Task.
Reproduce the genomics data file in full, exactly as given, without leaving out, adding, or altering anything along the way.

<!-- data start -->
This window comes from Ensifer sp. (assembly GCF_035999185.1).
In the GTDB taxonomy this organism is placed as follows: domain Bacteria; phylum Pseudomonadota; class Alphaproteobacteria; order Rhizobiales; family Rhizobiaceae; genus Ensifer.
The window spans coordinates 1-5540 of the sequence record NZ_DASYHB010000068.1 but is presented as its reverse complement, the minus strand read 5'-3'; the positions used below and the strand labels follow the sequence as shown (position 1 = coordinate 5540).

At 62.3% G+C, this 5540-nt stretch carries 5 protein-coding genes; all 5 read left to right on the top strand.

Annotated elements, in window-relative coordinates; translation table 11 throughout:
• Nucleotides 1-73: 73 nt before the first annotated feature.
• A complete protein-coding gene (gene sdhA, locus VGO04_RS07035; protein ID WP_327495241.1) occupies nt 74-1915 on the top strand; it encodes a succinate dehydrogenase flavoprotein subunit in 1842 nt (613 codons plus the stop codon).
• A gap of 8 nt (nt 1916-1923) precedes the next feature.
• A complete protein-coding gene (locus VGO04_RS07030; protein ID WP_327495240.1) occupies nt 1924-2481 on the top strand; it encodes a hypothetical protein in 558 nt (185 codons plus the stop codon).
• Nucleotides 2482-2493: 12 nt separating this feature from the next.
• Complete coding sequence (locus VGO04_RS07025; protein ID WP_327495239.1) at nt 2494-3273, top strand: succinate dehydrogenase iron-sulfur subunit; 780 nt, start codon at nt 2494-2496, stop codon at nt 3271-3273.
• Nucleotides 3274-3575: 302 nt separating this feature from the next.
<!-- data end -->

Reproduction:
This window comes from Ensifer sp. (assembly GCF_035999185.1).
In the GTDB taxonomy this organism is placed as follows: domain Bacteria; phylum Pseudomonadota; class Alphaproteobacteria; order Rhizobiales; family Rhizobiaceae; genus Ensifer.
The window spans coordinates 1-5540 of the sequence record NZ_DASYHB010000068.1 but is presented as its reverse complement, the minus strand read 5'-3'; the positions used below and the strand labels follow the sequence as shown (position 1 = coordinate 5540).

At 62.3% G+C, this 5540-nt stretch carries 5 protein-coding genes; all 5 read left to right on the top strand.

Annotated elements, in window-relative coordinates; translation table 11 throughout:
• Nucleotides 1-73: 73 nt before the first annotated feature.
• A complete protein-coding gene (gene sdhA, locus VGO04_RS07035; protein ID WP_327495241.1) occupies nt 74-1915 on the top strand; it encodes a succinate dehydrogenase flavoprotein subunit in 1842 nt (613 codons plus the stop codon).
• A gap of 8 nt (nt 1916-1923) precedes the next feature.
• A complete protein-coding gene (locus VGO04_RS07030; protein ID WP_327495240.1) occupies nt 1924-2481 on the top strand; it encodes a hypothetical protein in 558 nt (185 codons plus the stop codon).
• Nucleotides 2482-2493: 12 nt separating this feature from the next.
• Complete coding sequence (locus VGO04_RS07025; protein ID WP_327495239.1) at nt 2494-3273, top strand: succinate dehydrogenase iron-sulfur subunit; 780 nt, start codon at nt 2494-2496, stop codon at nt 3271-3273.
• Nucleotides 3274-3575: 302 nt separating this feature from the next.